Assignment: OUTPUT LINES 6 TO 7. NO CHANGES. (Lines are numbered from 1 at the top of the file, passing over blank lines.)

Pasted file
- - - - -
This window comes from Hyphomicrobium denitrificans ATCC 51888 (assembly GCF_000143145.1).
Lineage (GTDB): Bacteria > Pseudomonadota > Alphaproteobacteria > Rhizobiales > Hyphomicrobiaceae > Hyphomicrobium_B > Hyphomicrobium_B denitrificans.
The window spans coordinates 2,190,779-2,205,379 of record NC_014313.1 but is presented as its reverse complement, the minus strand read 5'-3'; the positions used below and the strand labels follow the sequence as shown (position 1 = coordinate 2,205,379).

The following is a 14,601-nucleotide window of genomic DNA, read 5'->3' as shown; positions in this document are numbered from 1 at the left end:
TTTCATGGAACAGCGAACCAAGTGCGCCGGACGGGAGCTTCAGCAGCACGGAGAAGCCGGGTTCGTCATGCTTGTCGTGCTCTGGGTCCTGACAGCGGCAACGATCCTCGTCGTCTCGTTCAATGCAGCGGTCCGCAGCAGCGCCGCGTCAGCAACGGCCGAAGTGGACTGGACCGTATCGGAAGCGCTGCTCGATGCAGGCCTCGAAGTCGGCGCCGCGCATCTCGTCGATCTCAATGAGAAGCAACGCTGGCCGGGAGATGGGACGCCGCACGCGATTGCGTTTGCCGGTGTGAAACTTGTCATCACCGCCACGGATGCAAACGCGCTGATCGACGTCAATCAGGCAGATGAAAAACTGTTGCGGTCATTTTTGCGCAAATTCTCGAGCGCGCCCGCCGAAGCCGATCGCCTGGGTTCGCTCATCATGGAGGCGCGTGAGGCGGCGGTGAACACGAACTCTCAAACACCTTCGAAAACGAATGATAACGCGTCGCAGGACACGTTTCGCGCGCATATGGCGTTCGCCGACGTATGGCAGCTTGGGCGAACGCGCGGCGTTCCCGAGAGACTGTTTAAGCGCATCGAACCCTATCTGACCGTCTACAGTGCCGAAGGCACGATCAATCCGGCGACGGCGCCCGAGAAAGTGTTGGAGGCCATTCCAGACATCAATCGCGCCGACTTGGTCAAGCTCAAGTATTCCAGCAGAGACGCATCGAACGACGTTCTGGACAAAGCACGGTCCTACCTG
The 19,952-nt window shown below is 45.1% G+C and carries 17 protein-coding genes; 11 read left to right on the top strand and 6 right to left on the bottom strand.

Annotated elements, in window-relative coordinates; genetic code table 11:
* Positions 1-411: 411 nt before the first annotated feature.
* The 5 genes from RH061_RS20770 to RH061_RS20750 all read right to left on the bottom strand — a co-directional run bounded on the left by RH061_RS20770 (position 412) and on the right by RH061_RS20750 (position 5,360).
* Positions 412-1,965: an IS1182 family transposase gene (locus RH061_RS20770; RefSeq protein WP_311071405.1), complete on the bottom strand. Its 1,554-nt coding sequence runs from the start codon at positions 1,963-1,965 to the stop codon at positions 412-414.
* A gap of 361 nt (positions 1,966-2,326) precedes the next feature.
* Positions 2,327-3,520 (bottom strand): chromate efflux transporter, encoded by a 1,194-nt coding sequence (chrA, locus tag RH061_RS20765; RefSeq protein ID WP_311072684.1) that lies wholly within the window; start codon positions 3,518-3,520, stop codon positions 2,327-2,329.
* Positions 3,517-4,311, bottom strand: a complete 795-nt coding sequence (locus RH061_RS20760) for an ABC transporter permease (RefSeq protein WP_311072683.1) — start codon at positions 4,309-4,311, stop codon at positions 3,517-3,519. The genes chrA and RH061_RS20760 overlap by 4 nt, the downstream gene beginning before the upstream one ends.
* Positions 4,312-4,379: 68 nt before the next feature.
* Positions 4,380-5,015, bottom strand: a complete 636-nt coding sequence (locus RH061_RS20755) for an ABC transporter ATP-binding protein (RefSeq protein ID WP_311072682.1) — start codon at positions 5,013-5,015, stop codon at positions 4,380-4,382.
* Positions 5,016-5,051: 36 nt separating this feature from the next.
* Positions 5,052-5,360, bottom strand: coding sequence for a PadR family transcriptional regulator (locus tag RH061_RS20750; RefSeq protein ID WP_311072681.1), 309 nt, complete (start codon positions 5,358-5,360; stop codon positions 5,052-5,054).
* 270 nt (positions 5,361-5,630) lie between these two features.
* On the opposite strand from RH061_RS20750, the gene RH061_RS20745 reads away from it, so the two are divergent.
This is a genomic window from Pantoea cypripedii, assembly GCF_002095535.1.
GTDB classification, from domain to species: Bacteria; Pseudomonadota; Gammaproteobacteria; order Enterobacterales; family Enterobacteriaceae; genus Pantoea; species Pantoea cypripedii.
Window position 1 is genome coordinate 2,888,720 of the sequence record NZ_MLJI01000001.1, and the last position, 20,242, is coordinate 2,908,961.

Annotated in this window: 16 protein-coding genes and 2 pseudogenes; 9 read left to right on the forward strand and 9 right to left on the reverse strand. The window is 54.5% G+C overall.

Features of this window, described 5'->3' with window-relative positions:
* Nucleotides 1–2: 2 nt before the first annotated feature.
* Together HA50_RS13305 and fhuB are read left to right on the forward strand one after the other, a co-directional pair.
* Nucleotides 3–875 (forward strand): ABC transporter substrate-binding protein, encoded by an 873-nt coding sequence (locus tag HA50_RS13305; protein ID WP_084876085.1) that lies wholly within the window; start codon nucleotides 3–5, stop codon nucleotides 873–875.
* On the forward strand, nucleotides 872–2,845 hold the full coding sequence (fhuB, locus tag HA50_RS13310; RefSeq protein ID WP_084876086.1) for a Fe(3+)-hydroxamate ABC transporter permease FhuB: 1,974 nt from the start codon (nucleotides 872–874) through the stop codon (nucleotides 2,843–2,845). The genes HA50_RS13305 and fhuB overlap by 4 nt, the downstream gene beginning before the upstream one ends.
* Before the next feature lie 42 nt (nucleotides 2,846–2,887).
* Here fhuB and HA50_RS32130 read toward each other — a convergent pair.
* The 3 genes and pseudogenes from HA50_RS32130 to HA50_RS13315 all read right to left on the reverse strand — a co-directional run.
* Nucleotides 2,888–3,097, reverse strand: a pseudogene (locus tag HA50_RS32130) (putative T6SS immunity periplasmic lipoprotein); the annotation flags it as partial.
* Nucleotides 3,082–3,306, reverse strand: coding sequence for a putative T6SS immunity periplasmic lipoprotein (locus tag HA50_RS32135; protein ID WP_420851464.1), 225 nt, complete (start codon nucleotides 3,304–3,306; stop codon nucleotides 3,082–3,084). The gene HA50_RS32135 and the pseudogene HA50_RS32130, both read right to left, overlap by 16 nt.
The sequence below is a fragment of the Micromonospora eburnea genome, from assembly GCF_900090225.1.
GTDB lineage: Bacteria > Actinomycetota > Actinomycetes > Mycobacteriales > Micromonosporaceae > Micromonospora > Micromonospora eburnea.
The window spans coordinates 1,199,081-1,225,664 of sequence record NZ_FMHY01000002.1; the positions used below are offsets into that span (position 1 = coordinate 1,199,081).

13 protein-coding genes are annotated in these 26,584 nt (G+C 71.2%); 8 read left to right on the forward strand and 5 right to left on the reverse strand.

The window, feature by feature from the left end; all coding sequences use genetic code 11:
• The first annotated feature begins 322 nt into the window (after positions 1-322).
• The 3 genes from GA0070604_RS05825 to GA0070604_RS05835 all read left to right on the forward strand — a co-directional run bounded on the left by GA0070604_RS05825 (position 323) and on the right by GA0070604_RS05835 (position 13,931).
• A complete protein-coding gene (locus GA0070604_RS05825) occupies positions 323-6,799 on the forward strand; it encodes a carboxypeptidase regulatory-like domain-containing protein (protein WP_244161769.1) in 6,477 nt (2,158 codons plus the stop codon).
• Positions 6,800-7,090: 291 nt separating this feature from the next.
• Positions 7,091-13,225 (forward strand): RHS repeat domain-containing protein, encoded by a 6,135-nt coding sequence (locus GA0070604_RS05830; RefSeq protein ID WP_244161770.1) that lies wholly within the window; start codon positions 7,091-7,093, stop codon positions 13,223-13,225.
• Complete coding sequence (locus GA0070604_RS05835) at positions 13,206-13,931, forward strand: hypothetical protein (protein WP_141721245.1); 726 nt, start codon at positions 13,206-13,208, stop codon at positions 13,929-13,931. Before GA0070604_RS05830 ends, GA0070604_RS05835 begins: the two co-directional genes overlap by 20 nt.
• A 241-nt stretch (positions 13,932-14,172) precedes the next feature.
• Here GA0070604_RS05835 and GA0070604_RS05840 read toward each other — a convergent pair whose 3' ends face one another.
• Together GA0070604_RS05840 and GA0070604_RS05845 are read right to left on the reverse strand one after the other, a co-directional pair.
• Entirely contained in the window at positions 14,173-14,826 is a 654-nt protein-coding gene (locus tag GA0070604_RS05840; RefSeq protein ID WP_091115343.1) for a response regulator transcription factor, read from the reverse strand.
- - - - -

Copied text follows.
The 19,952-nt window shown below is 45.1% G+C and carries 17 protein-coding genes; 11 read left to right on the top strand and 6 right to left on the bottom strand.

Annotated elements, in window-relative coordinates; genetic code table 11: